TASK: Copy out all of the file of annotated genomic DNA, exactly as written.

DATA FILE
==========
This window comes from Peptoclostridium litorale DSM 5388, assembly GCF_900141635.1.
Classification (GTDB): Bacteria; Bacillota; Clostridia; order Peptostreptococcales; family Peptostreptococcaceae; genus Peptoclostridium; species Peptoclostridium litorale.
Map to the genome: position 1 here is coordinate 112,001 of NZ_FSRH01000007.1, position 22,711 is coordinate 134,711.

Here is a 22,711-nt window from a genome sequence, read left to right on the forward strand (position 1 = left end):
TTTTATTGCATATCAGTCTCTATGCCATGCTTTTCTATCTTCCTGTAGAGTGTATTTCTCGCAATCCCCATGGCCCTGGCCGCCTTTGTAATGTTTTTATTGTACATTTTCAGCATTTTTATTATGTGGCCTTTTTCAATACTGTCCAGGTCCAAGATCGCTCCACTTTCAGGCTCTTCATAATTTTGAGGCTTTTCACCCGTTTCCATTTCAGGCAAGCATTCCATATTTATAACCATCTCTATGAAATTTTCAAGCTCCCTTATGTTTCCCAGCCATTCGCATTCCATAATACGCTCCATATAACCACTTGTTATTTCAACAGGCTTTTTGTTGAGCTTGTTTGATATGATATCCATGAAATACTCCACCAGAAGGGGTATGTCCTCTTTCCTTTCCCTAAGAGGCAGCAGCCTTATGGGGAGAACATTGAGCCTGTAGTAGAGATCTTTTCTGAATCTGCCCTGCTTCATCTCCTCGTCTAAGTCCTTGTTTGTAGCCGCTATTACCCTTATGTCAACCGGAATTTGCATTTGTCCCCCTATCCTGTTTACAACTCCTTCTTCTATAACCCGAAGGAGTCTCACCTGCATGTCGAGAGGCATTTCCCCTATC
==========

This window comes from Peptoclostridium litorale DSM 5388, assembly GCF_900141635.1.
Classification (GTDB): Bacteria; Bacillota; Clostridia; order Peptostreptococcales; family Peptostreptococcaceae; genus Peptoclostridium; species Peptoclostridium litorale.
Map to the genome: position 1 here is coordinate 112,001 of NZ_FSRH01000007.1, position 22,711 is coordinate 134,711.

Here is a 22,711-nt window from a genome sequence, read left to right on the forward strand (position 1 = left end):
TTTTATTGCATATCAGTCTCTATGCCATGCTTTTCTATCTTCCTGTAGAGTGTATTTCTCGCAATCCCCATGGCCCTGGCCGCCTTTGTAATGTTTTTATTGTACATTTTCAGCATTTTTATTATGTGGCCTTTTTCAATACTGTCCAGGTCCAAGATCGCTCCACTTTCAGGCTCTTCATAATTTTGAGGCTTTTCACCCGTTTCCATTTCAGGCAAGCATTCCATATTTATAACCATCTCTATGAAATTTTCAAGCTCCCTTATGTTTCCCAGCCATTCGCATTCCATAATACGCTCCATATAACCACTTGTTATTTCAACAGGCTTTTTGTTGAGCTTGTTTGATATGATATCCATGAAATACTCCACCAGAAGGGGTATGTCCTCTTTCCTTTCCCTAAGAGGCAGCAGCCTTATGGGGAGAACATTGAGCCTGTAGTAGAGATCTTTTCTGAATCTGCCCTGCTTCATCTCCTCGTCTAAGTCCTTGTTTGTAGCCGCTATTACCCTTATGTCAACCGGAATTTGCATTTGTCCCCCTATCCTGTTTACAACTCCTTCTTCTATAACCCGAAGGAGTCTCACCTGCATGTCGAGAGGCATTTCCCCTATC